When looking for a new air conditioner, you’ll come across the acronym BTU. Now, what is BTU? And what does BTU stand for?
BTU is an abbreviation for British Thermal Unit, which is the amount of energy used by an air conditioner to remove heat from your home in one hour. It may appear overly technical, but BTU is an important metric for determining the type of air conditioner required for your home size.
Purchasing an air conditioner without considering its BTU rating can have a significant impact on your comfort if your system does not have enough power to cool your home. Keep reading for the BTU breakdown. Know what to look for when browsing our inventory of air conditioners.
Why BTUs Should Be Important To You
If you want to understand BTU, you should first understand how your air conditioner works. It’s fine not to think about the inner workings of your air conditioner and how well it appears to keep your space cool and comfortable every day. That’s why I made the HVAC 101 page, which explains how Air Conditioners work.
For the time being, you should be aware that air conditioners remove heat from the air inside your home and transport it outside. It employs a complex system of coils and fans to replace the hot, humid air with cooler air that circulates throughout your home. Consider it a water slide tube. Enter the pool, slide down the line, and dive into the large pool. Your air is the same way. Air enters the pipes, flows through them, and distributes itself throughout the house.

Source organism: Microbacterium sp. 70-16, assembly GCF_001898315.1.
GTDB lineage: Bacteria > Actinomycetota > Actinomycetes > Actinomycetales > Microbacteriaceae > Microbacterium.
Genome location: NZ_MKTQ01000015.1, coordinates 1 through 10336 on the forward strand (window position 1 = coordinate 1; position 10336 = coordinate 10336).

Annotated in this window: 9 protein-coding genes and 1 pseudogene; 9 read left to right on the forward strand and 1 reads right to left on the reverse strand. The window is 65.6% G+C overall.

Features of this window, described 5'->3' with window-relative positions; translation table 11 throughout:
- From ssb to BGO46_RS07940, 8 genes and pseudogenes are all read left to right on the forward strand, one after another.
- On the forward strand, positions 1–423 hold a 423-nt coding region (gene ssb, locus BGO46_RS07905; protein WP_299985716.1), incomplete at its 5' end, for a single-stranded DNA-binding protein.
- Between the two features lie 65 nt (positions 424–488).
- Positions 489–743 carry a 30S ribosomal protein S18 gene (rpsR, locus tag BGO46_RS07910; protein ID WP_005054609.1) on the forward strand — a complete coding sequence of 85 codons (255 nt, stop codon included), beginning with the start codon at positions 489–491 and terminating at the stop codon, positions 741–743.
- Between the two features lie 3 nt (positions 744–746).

When you say your air conditioner removes heat from your home, you’re referring to energy movement. The amount of energy used by the air conditioner is indicated by BTU. So, if your air conditioner has a BTU rating of 12,000, it will absorb and release 12,000 British Thermal Units of heat per hour, creating a more comfortable indoor climate.
The BTU-To-Tonnage Relationship
We discussed cooling capacity briefly earlier, but I need to be more specific about what that means in terms of BTU. Once you’ve determined how many BTUs your air conditioner requires, you’ll need to determine its equivalent tonnage.
Tonnage is not a weight measurement for air conditioners. HVAC is another term for a unit’s cooling capacity, or how much heat an air conditioner can absorb to cool a room. The heat required to melt one pound of ice in 24 hours is referred to as a tonne of refrigeration (cold storage). This translates to about 12,000 BTUs per hour. So 12,000 x 2 = 24,000, implying that a 2-ton air conditioner has a cooling capacity of 24,000 BTU/hr. A 2.5-ton unit produces 30,000 BTUs. A 3-ton unit has a BTU rating of 36,000, and so on.
But why ice? People used to cool their homes and businesses with large blocks of ice before electric air conditioning (or barrels). The ice absorbed the heat of the room as it slowly melted. This procedure functioned exactly like a modern air conditioner. The ice did not generate cold air, but rather drew hot air from the room, making it cooler and more comfortable. HVAC professionals use “tonnes” of ice to calculate how much heat an air conditioner removes, even though the ice method has become obsolete in the face of new modern air conditioning methods.
BTU is an important factor in determining the best air conditioner for your needs and determining whether your current system should be repaired or replaced. Ultimately, you want to find an energy-efficient system that properly cools your space while also saving you money on your energy bill.